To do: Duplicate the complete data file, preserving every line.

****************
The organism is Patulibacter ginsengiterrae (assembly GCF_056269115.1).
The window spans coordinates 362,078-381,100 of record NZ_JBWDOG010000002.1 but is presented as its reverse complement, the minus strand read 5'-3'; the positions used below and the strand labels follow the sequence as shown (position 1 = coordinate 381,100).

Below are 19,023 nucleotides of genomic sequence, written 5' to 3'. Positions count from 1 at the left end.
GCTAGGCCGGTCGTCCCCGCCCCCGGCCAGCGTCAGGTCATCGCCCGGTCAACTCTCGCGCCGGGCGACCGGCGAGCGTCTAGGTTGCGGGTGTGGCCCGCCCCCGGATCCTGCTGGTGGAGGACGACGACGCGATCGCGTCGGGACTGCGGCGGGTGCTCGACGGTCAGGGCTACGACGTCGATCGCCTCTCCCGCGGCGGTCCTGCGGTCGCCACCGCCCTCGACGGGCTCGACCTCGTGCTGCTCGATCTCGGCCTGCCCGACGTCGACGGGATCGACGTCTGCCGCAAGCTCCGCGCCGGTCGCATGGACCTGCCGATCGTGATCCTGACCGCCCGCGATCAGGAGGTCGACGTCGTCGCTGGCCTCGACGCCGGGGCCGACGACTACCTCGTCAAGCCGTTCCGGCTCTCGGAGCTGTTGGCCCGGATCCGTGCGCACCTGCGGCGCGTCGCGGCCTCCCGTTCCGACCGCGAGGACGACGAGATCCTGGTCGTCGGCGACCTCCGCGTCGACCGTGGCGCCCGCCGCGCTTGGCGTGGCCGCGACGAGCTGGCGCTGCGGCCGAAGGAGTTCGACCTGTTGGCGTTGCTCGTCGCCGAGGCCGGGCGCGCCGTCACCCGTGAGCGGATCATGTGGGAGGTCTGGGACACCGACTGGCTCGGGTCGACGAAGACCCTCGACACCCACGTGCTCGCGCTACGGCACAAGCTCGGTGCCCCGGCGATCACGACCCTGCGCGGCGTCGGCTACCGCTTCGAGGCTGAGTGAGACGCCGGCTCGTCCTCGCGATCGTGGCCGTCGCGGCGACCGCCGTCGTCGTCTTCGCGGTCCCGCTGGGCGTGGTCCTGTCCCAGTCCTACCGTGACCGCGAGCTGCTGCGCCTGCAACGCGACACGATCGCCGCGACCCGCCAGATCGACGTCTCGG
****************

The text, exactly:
The organism is Patulibacter ginsengiterrae (assembly GCF_056269115.1).
The window spans coordinates 362,078-381,100 of record NZ_JBWDOG010000002.1 but is presented as its reverse complement, the minus strand read 5'-3'; the positions used below and the strand labels follow the sequence as shown (position 1 = coordinate 381,100).

Below are 19,023 nucleotides of genomic sequence, written 5' to 3'. Positions count from 1 at the left end.
GCTAGGCCGGTCGTCCCCGCCCCCGGCCAGCGTCAGGTCATCGCCCGGTCAACTCTCGCGCCGGGCGACCGGCGAGCGTCTAGGTTGCGGGTGTGGCCCGCCCCCGGATCCTGCTGGTGGAGGACGACGACGCGATCGCGTCGGGACTGCGGCGGGTGCTCGACGGTCAGGGCTACGACGTCGATCGCCTCTCCCGCGGCGGTCCTGCGGTCGCCACCGCCCTCGACGGGCTCGACCTCGTGCTGCTCGATCTCGGCCTGCCCGACGTCGACGGGATCGACGTCTGCCGCAAGCTCCGCGCCGGTCGCATGGACCTGCCGATCGTGATCCTGACCGCCCGCGATCAGGAGGTCGACGTCGTCGCTGGCCTCGACGCCGGGGCCGACGACTACCTCGTCAAGCCGTTCCGGCTCTCGGAGCTGTTGGCCCGGATCCGTGCGCACCTGCGGCGCGTCGCGGCCTCCCGTTCCGACCGCGAGGACGACGAGATCCTGGTCGTCGGCGACCTCCGCGTCGACCGTGGCGCCCGCCGCGCTTGGCGTGGCCGCGACGAGCTGGCGCTGCGGCCGAAGGAGTTCGACCTGTTGGCGTTGCTCGTCGCCGAGGCCGGGCGCGCCGTCACCCGTGAGCGGATCATGTGGGAGGTCTGGGACACCGACTGGCTCGGGTCGACGAAGACCCTCGACACCCACGTGCTCGCGCTACGGCACAAGCTCGGTGCCCCGGCGATCACGACCCTGCGCGGCGTCGGCTACCGCTTCGAGGCTGAGTGAGACGCCGGCTCGTCCTCGCGATCGTGGCCGTCGCGGCGACCGCCGTCGTCGTCTTCGCGGTCCCGCTGGGCGTGGTCCTGTCCCAGTCCTACCGTGACCGCGAGCTGCTGCGCCTGCAACGCGACACGATCGCCGCGACCCGCCAGATCGACGTCTCGG